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Monday, 11 March 2013

Historic Crimes: When Should they be Legally Forgotten?

Over thirty years ago when we still had Mental Hospitals, someone told me it was hard to get admitted to one if you were seriously mad. Seriously mad people created a lot of work and stress. They couldn't be relied on to do as they were told. It's true that they could be zonked with sedatives but, on balance, leaving them to roam the streets seemed better policy. There they were someone else's problem.

I am sure this is a caricature of a tendency but it has coloured the way I think about the Police and what are now called "Historic Crimes". The police like dealing with historic offences because they are manageable. You can work on them 9 to 5 in the comfort of your office, you don't have to show results quickly - after all, these cases have been around for decades already - and if they involve well known persons, victims or perpetrators, then there are stories to be passed on to the press.

On balance, then, to ensure that valuable (and expensive ) police time isn't wasted, I would impose a Statute of Limitations on all but the most serious crimes. After one or five or ten years, criminal investigations would not be revived except in cases of murder, GBH which had left someone disabled or otherwise affected, sexual offences involving violence or coercion, violence (whether or not sexual) against children. For the moment, I stop there. The objective is not to deny that past crimes were crimes, even quite serious ones; simply to ensure that the police have time - and use it - to chase today's criminals even when that involves a lot of hard work and stress.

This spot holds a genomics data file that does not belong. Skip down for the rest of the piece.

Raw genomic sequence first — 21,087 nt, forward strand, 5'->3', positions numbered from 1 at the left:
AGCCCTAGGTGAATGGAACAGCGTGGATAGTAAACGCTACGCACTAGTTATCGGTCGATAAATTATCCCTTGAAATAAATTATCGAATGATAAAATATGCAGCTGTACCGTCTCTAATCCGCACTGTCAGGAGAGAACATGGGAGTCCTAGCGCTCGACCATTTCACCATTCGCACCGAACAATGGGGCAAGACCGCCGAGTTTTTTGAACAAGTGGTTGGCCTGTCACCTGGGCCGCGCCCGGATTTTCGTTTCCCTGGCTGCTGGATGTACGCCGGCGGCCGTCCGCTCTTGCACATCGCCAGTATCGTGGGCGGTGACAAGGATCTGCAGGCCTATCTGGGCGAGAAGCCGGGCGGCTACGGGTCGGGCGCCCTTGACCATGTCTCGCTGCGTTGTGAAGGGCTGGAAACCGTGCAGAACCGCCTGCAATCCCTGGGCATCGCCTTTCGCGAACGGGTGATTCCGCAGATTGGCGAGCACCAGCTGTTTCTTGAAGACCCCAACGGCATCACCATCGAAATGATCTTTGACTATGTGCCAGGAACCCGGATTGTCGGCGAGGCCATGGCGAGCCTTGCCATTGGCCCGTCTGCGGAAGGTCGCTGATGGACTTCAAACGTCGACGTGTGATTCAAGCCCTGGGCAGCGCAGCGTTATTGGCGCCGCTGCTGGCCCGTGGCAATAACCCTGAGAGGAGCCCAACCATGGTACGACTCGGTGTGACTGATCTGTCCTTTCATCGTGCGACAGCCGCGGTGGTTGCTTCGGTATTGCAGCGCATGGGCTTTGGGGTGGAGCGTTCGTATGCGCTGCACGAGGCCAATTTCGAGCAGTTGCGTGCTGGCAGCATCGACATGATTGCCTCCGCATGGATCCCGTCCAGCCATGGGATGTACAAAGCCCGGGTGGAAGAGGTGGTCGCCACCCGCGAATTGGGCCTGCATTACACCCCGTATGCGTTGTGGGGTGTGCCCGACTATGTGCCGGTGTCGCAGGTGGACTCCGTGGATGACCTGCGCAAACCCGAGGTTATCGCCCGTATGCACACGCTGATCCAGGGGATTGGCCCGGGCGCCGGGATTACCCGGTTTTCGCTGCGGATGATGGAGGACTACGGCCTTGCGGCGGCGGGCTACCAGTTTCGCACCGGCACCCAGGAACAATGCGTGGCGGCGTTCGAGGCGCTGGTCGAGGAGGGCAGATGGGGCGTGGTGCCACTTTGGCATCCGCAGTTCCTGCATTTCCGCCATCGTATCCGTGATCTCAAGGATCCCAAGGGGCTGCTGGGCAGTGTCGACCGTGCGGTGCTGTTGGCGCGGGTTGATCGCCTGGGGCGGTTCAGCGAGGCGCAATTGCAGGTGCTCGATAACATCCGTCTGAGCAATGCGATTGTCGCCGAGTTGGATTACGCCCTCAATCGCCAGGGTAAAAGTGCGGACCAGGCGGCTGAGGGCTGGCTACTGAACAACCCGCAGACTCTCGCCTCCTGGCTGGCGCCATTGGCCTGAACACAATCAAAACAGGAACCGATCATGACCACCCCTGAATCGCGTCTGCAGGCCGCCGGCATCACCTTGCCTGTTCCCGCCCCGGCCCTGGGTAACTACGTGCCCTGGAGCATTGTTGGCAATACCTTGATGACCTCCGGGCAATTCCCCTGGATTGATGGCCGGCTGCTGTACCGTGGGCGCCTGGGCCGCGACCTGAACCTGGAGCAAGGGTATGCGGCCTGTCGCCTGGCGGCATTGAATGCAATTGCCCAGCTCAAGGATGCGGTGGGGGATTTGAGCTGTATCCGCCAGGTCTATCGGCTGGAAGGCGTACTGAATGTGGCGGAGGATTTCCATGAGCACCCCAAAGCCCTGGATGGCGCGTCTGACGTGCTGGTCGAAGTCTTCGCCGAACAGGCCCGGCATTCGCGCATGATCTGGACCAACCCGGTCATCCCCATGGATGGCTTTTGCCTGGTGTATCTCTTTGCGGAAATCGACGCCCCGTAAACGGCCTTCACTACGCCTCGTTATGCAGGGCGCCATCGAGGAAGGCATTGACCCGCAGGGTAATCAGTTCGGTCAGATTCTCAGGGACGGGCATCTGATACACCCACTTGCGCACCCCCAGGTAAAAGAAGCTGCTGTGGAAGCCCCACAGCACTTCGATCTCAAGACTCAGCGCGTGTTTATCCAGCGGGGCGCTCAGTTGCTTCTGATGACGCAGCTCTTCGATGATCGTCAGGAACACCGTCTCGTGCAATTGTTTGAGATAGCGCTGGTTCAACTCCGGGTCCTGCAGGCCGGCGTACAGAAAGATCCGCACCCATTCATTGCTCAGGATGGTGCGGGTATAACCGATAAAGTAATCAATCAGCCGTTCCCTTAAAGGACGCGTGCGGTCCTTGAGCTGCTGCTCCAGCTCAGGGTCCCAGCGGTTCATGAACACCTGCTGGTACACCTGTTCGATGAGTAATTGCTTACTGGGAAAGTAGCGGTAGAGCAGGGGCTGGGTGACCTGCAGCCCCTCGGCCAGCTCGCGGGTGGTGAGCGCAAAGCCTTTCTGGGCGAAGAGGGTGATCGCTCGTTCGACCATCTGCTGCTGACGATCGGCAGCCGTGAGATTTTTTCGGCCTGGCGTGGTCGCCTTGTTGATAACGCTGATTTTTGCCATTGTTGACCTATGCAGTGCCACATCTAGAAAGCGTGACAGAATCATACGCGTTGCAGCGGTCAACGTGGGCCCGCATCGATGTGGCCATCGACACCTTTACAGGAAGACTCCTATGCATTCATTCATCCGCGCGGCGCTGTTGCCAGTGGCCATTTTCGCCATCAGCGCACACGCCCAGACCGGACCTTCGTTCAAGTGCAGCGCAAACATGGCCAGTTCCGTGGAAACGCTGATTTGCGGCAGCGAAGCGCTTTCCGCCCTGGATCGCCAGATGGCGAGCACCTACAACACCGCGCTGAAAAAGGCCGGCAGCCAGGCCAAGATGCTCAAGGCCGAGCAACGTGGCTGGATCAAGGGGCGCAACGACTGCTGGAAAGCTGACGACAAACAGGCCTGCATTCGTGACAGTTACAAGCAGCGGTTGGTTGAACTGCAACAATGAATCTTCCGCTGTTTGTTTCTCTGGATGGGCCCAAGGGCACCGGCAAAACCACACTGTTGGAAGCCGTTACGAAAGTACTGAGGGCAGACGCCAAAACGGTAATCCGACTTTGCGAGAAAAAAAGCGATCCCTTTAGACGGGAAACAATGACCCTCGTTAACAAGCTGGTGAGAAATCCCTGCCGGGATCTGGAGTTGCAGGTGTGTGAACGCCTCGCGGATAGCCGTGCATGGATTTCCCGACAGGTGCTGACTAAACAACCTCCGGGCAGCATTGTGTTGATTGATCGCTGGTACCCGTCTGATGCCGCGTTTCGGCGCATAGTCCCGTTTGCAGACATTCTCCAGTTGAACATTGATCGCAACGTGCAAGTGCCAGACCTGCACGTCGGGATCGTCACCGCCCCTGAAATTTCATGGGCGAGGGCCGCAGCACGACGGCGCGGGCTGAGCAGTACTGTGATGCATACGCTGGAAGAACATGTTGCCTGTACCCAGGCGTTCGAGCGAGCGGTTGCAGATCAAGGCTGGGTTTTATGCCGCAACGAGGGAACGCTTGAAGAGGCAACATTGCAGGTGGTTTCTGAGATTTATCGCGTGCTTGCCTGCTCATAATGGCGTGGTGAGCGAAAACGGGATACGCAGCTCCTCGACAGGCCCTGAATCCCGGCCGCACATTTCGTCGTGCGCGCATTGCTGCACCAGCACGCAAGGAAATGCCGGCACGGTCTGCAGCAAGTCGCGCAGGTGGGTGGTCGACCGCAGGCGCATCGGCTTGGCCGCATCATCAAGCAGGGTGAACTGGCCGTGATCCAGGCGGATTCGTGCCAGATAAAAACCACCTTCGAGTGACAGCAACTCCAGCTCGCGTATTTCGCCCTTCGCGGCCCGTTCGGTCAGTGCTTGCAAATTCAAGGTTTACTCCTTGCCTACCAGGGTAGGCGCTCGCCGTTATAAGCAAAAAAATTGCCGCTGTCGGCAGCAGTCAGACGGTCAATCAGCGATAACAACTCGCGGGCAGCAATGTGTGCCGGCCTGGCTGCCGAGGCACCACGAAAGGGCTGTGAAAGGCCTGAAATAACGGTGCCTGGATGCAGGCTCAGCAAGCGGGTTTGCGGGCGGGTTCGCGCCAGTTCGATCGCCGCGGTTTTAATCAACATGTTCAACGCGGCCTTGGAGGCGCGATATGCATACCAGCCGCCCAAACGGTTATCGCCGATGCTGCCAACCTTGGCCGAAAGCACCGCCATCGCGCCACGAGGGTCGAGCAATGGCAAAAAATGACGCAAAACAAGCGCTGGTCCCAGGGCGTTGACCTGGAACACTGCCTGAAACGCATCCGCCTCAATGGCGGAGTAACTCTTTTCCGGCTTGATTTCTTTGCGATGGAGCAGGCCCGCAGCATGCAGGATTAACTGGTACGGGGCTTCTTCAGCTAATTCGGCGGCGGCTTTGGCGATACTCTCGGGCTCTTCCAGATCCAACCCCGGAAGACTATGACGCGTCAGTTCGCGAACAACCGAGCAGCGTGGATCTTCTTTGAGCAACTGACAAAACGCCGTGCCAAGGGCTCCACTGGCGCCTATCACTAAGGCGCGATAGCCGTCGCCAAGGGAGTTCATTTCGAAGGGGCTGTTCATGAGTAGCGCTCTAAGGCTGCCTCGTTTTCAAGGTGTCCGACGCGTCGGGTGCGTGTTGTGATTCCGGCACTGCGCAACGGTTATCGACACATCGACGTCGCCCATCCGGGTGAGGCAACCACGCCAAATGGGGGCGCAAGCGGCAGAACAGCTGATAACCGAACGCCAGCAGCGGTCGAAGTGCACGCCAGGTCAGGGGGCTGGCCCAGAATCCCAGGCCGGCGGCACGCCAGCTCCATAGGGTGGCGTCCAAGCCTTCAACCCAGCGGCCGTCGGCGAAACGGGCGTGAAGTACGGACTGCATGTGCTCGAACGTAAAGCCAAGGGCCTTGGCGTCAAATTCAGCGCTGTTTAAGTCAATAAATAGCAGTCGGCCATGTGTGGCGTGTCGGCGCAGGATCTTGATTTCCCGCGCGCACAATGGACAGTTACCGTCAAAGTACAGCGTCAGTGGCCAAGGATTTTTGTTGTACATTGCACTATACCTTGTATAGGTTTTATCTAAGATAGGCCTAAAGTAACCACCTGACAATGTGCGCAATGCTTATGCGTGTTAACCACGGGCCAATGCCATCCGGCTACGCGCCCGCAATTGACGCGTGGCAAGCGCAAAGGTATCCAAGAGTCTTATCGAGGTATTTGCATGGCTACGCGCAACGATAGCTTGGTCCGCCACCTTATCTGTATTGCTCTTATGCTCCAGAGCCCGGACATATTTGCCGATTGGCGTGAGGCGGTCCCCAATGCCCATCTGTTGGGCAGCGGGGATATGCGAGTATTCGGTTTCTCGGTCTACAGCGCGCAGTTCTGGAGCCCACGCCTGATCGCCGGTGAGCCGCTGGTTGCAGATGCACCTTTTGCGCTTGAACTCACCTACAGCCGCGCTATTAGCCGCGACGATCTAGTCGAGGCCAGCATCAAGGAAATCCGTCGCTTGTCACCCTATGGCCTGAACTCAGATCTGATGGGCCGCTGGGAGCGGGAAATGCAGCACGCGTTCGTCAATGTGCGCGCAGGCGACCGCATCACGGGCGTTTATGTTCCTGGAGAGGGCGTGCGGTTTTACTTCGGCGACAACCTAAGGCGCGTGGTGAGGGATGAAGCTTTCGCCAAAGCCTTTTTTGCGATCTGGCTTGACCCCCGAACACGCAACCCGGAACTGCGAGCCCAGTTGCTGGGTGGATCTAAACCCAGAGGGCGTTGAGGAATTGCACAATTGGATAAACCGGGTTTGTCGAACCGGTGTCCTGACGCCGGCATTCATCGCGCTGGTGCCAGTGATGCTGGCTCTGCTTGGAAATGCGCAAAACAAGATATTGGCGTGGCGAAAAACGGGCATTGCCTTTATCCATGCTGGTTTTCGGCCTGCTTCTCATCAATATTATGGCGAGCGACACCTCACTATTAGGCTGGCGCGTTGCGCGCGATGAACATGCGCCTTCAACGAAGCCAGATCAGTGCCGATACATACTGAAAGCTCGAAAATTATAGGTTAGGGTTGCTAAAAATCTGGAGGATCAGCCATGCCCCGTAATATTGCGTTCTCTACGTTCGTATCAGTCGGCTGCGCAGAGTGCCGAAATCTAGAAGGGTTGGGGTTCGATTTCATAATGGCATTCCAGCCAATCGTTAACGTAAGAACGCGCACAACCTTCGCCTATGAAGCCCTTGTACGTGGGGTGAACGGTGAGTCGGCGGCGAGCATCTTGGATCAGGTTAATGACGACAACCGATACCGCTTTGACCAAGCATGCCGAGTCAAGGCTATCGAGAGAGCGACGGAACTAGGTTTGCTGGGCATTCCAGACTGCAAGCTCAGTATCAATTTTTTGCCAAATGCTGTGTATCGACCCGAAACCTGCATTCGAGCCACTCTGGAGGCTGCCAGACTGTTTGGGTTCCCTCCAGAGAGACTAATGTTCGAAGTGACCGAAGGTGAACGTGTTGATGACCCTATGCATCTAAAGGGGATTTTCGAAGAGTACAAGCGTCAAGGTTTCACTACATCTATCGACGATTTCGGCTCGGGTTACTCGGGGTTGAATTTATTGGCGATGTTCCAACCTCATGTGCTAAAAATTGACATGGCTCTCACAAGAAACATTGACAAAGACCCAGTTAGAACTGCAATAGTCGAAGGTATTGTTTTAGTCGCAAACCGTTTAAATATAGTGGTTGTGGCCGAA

It may also be a reasonable objective to encourage all of us to think of misfortunes - even those which are legally crimes against us - as things which, in time, we should simply file away and forget about.

I have never been the victim of a crime that has marked me for a long time afterwards so maybe I am being smug. I have occasionally been the victim of small crimes which I would not want investigated or investigated again. Here's one by way of thought experiment.

Over thirty years ago, my car - a Sunbeam Rapier with which I was rather chuffed - was stolen from outside my flat in Castle Crescent, Reading. I reported the theft to the police, I am sure, because otherwise I would not have known to go down into a city centre underground car park where the car had been taken and stripped of its wheels. As I recall, its location in an area where there were low concrete beams above meant that it could not be lifted out for removal. It had to be dragged out, damaged in the process and written off.

Now if the Police suddenly contacted me to say that they now knew who committed this 1977 crime (maybe someone loudly recalling old times over a drink in a pub), I would  say Thank You but immediately go on to say that I had no desire for them to do anything about it. I would not want anyone prosecuted even if that did not involve me in going to Court. If it did involve me in going to Court, I most definitely would not want anything done. The loss of my Sunbeam Rapier is a historic crime in two senses: it took place over thirty years ago and I have no need to recall it other than as an anecdote. Nor can I see any reason to take someone to Court for it: I have no reason to want the person (s) who took my car then punished now. Even the idea seems faintly ridiculous. It was all so long ago and the car thieves have also lived their lives since then, maybe blamelessly maybe not - it doesn't much matter.

I realise I have chosen a piddling example to illustrate my case.But once the general principle is granted, that some crimes should simply be forgotten for police and judicial purposes, then it becomes possible to ask questions about Which crimes? and How Long?

1 comment:

  1. One year? Five years? Ten years? Most crimes are effectively written off after five minutes.